Megaliths in Brittany

Carnac Stones

Carnac stones are an exceptionally dense collection of megalithic sites around the village of Carnac, consisting of alignments, dolmens, tumuli and single menhirs. More than 3,000 prehistoric standing stones were hewn from local rock and erected by the pre-Celtic people of Brittany, and are the largest such collection in the world. Most of the stones are within the Breton village of Carnac, but some to the east are within ...
Founded: 4500 - 3300 BC | Location: Carnac, France

Locmariaquer Megaliths

The Locmariaquer megaliths are a complex of Neolithic constructions. They comprise the elaborate Er-Grah tumulus passage grave, a dolmen known as the 'Table des Marchand' (Merchant"s Table) and 'The Broken Menhir of Er Grah', the largest known single block of stone to have been transported and erected by Neolithic man. The Broken Menhir of Er Grah was erected around 4700 BC, at the same time as a ...
Founded: 4700 BC | Location: Locmariaquer, France

Barnenez Cairn

The Cairn of Barnenez is the largest Megalithic mausoleum in Europe. It dates from the early Neolithic Age is considered one of the earliest megalithic monuments in Europe. It is also remarkable for the presence of megalithic art. Radiocarbon dates indicate that the first phase of the monument was erected between 4850 and 4250 BC, and the second phase between 4450 and 4000 BC. Pottery found in and around the monument indi ...
Founded: 4850 - 4000 BC | Location: Plouezoc'h, France

Kerzerho Megaliths

There are 195 megaliths in Kerzerho, aligned east to west. They extend over 200 metres in 5 rows. Dating from between 5,000 to 2,000 BC, they have of course suffered over the years. In fact only a few centuries ago there were 1130 stones in 11 rows: the structure must have been 2 kilometres long by 65 metres wide.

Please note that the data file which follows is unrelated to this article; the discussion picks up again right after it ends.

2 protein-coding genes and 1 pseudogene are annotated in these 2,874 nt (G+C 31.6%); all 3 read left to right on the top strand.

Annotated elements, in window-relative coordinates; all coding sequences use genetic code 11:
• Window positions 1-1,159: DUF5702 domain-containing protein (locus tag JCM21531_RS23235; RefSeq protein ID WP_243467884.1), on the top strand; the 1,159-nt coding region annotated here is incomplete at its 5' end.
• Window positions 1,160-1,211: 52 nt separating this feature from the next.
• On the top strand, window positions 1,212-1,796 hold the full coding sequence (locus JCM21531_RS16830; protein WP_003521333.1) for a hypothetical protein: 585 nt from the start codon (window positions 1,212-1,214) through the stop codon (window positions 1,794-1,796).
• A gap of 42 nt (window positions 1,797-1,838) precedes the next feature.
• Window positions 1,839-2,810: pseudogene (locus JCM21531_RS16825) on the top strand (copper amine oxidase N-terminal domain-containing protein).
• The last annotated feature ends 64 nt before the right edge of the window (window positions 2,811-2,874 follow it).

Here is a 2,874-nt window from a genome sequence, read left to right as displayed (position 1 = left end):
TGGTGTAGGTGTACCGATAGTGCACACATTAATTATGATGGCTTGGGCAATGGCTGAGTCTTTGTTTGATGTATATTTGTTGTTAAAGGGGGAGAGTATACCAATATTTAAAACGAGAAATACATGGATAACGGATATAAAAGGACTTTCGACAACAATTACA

Founded: 5000 - 2000 BC | Location: Erdeven, France

St. Michel Tumulus

The Tumulus of St. Michel is a megalithic grave mound, located east of Carnac. The 125m long, 60m wide and 10m high mound is the largest grave mound in continental Europe. The age of the monument, and the chronology of the construction of the central burial-chambers and outlying dolmen have been the subject of much speculation. Ancient samples were radiocarbon dated, but the results were too disparate to be significant. R ...
Founded: 4500 BC | Location: Carnac, France

Champ-Dolent Menhir

The menhir, or upright standing stone, of Champ Dolent is the largest standing stone in Brittany. It is located in a field outside the town of Dol-de-Bretagne, and is nearly 9 meters high. The stone was taken from a site 4 kilometers away. It has a smaller polished stone at its base. It is not precisely dated, but recent scholarship suggests that Brittany's menhirs were erected c. 5000-4000 BC. According to legend, the ...
Founded: 5000-4000 BCE | Location: Dol-de-Bretagne, France

Crucuno Dolmen

Crucuno dolmen is one of the most well known dolmens in the Brittany. The rectangular chamber is about 4 metres by 3.5 metres, covered by a single massive capstone which measures over 7 metres in length, perched on top of 9 support stones, with easily enough room to stand upright inside. The enormous capstone is 7.6 metres in length and weighs about 40 tons. Unfortunately, a century or so ago, a house was built right next ...
Founded: | Location: Plouharnel, France

Le Petit Mont